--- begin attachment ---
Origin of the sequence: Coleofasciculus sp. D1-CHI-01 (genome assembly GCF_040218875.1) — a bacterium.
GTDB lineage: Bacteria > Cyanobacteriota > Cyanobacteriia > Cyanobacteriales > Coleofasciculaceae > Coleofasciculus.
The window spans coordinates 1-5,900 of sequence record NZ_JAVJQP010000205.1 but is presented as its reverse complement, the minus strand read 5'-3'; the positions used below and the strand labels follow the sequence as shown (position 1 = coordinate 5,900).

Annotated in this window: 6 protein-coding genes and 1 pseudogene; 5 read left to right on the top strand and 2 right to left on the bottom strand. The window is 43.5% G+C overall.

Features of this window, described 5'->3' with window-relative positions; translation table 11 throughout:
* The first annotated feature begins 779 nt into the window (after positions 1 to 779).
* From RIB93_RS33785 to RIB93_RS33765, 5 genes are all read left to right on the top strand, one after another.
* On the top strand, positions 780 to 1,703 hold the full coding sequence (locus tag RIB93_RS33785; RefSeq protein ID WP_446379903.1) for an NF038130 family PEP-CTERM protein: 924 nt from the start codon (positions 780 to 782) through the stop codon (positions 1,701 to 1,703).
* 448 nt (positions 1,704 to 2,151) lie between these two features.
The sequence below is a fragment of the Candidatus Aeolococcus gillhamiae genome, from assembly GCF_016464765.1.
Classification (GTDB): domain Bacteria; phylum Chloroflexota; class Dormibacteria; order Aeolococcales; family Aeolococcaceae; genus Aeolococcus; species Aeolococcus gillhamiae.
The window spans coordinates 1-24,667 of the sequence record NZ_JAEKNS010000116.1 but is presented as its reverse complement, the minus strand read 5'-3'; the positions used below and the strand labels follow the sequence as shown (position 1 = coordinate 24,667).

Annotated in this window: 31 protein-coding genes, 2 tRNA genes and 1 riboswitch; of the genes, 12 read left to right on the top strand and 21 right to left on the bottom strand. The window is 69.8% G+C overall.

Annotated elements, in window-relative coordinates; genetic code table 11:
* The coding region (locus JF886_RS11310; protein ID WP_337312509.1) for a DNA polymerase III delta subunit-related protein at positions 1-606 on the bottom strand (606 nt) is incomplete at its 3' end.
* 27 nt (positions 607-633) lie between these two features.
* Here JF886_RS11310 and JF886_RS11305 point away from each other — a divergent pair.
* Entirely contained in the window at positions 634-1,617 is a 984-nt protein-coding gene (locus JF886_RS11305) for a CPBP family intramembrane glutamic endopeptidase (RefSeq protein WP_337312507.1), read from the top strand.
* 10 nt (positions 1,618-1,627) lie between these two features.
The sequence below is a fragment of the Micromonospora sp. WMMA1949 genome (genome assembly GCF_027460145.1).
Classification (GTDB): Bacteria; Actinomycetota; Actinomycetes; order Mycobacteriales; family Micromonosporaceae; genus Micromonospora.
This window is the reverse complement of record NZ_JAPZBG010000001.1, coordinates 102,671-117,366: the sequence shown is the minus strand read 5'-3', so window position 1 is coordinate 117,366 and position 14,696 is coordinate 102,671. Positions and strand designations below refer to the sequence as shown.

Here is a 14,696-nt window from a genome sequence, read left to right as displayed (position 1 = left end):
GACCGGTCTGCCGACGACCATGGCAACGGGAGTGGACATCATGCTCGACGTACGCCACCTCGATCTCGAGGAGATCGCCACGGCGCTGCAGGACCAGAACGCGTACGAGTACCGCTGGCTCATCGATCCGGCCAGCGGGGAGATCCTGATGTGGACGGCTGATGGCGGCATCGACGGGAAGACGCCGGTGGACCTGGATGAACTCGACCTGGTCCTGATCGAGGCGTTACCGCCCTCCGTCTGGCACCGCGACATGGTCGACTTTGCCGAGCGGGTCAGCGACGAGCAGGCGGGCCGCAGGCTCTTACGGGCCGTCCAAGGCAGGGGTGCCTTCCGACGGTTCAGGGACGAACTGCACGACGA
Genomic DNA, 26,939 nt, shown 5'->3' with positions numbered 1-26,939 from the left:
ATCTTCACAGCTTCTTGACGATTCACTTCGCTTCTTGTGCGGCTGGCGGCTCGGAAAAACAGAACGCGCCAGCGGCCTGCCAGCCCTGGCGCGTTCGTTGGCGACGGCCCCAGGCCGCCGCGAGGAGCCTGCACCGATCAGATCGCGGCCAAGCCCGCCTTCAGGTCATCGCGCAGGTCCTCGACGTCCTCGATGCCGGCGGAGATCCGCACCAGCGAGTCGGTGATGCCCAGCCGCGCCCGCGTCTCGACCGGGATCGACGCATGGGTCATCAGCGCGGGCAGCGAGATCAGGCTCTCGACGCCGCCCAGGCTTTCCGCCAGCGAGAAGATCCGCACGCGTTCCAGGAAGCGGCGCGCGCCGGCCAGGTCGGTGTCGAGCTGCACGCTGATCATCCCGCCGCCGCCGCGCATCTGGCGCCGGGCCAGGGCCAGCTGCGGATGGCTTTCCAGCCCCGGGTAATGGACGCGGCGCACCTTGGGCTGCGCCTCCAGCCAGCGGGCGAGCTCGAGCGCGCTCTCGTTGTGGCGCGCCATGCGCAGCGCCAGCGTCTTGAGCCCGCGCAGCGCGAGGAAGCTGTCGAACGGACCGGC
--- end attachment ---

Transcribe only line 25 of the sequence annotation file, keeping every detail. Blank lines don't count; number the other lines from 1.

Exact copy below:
Genomic DNA, 26,939 nt, shown 5'->3' with positions numbered 1-26,939 from the left: